And speaking of crime, Sr. Comr. Rikwanto, spokesman for the Jakarta Police said: “Investigators are preparing administrative [documents] for the investigation”.
Think About It
Sitok Srengenge is not disputing that he had a sexual relationship with the victim, and by extension, he is not disputing that the unborn child is his. Even if the sexual act was consensual, surely Sitok Srengenge should accept responsibility for the unborn child. Why then did he not take responsibility earlier? Why drag for 7 months, and in the process let the victim suffer serious depression and even contemplated suicide? And apparently the victim is not the only woman that Sitok Srengenge had taken a fancy for. Does the rich and famous has the right to abuse women and get away with it? How can the victim defend herself that the sex act was not consensual, and that it was rape, plain and simple?
posted this in Difficult Questions
on December 3rd, 2013
“I’m Still A Muslim”
How did Adila Hussin McGhee, a Malaysian Muslim woman residing in America, got herself caught up in the whirlwind world of cyberspace gossips? Adila Hussin McGhee found herself having gone viral in the social media world, being accused of apostasy – the act of abandoning Islam by converting to another religion, a charge that she denies strongly, saying in rebuttal: “I’m still a Muslim”.
The Talk That Started It All
43-year old Adila Hussin McGhee originally came from Ipoh, Malaysia. The Universiti Kebangsaan Malaysia graduate married American F. McGhee, her second husband, after a failed first marriage in Malaysia. She now resides in Richmond, Virginia and now teaches the Malay language at the Diplomat Language Center in Washington DC . She is also a former student of the Klang Islamic College in Selangor, Malaysia. She is involved in charitable work.
According to Adila Hussin McGhee, she gave a talk on Malaysia to a group of women recently. Shortly after that, one charity organization published an article alleging that Adila Hussin McGhee has converted from Islam to Christianity while she was still married to her first husband in Malaysia.
Explaining how this all came about, Adila Hussin McGhee said she was helping a charity to find new markets for handmade soap. Adila Hussin McGhee explains: “I went to the district office near where I stay and was introduced to an officer there”. There she was given a stall to sell her wares during the harvest festival at Bowling Green. But after the festival, the stores were moved to a gymnasium at a church there.
It was then that Adila Hussin McGhee was invited by a women’s association to give talks on Malaysia to its members. Explaining these talks, Adila Hussin McGhee said: “I have given talks on Malaysia, from the pre-Merdeka to the post-Merdeka period, on the country’s geography, climate, economy, people, food, culture, religion and others, and was surprised to know that many did not know where Malaysia is. Besides introducing them to Malaysia, I also explained to them the success and achievements of Malaysian women, how they held high positions in the government and private sectors. I told them that Malaysian women could also drive”.
“It Saddens Me”
Adila Hussin McGhee still does not know how the article on her supposed conversion came to be written. She said: “I am very sad that my name has been tarnished, and this article on me is a lie. I did not meet nor was I interviewed by the writer of that article. In fact, when I gave a talk on Malaysia, it was only attended by women”.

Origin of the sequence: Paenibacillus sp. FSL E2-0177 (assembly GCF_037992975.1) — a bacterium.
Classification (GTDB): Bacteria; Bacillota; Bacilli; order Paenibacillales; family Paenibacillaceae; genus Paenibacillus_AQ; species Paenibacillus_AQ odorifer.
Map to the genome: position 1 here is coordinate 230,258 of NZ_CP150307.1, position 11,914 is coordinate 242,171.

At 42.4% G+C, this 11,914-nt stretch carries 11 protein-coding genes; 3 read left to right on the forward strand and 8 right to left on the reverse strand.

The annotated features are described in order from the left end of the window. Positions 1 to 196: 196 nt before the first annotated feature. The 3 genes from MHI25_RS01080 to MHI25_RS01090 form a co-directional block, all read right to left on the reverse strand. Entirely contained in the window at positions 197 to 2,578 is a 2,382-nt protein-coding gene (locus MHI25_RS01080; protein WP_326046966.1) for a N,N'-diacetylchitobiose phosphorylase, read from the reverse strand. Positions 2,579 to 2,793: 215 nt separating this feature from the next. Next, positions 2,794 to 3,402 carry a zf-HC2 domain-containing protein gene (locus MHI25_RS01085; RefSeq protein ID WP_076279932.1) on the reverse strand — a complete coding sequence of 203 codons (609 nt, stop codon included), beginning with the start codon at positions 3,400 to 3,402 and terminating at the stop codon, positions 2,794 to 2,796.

Adila Hussin McGhee said: “It saddens me not having anyone to talk to about it. Everyone believes what they hear without checking if it is the truth. I’m still a Muslim; I still believe in Allah, the one and only God, and Prophet Muhammad. I know what is good and bad in Islam. Don’t believe lies”.
Referring to the article that went viral on social media sites, Adila Hussin McGhee said: “I am also sad because the names of a few of my friends at the Klang Islamic College have also been linked to the allegation, when they know nothing about it”.
And then she added: “I have told my parents what really happened, but I am concerned about whether the matter would reach my children. They could possibly be ostracised”.
She and her husband have scheduled an appointment to meet the church management in an attempt to get them to help clear her name. After all, she was invited by the church to give the talks.
Think About It
Why do people make irresponsible and false statements about others? In this case, to call a Muslim an apostate without proof can land that person in trouble with countries where there are blasphemy and anti-conversion laws. In some areas, it could earn a death penalty. How should cyberspace be better controlled? Should there be an international code of conduct in cyberspace? If so, who can enforce it?
posted this in Insights & Views
on December 2nd, 2013
Going, Going, Gone!
In case you are wondering, no, the police are not cheering beer drinkers on. Instead they are having a smashing good time, and 240,000 bottles of beer and other items were destroyed in what is described as a crackdown on “immoral” behaviour in Kano city.
The northern half of Nigeria is predominantly Muslim area, and in 2001, 9 of Nigeria’s 37 states adopted Sharia law as their law. However enforcement has been rather lax. But this changed recently when the state government decided to have stricter enforcement to clean up the “immorality” problem in the city. So the Sharia police, the Hisbah, began to search vehicles coming into the city and to confiscate alcohol, cigarettes, etc.